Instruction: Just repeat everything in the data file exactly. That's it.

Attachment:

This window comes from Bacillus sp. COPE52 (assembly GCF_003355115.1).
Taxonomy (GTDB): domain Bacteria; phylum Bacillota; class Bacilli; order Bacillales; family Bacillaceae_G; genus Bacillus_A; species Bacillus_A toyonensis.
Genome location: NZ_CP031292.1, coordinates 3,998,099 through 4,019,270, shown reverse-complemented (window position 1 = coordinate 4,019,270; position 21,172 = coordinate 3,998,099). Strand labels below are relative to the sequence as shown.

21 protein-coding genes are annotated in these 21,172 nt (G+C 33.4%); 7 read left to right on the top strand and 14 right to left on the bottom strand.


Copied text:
This window comes from Bacillus sp. COPE52 (assembly GCF_003355115.1).
Taxonomy (GTDB): domain Bacteria; phylum Bacillota; class Bacilli; order Bacillales; family Bacillaceae_G; genus Bacillus_A; species Bacillus_A toyonensis.
Genome location: NZ_CP031292.1, coordinates 3,998,099 through 4,019,270, shown reverse-complemented (window position 1 = coordinate 4,019,270; position 21,172 = coordinate 3,998,099). Strand labels below are relative to the sequence as shown.

21 protein-coding genes are annotated in these 21,172 nt (G+C 33.4%); 7 read left to right on the top strand and 14 right to left on the bottom strand.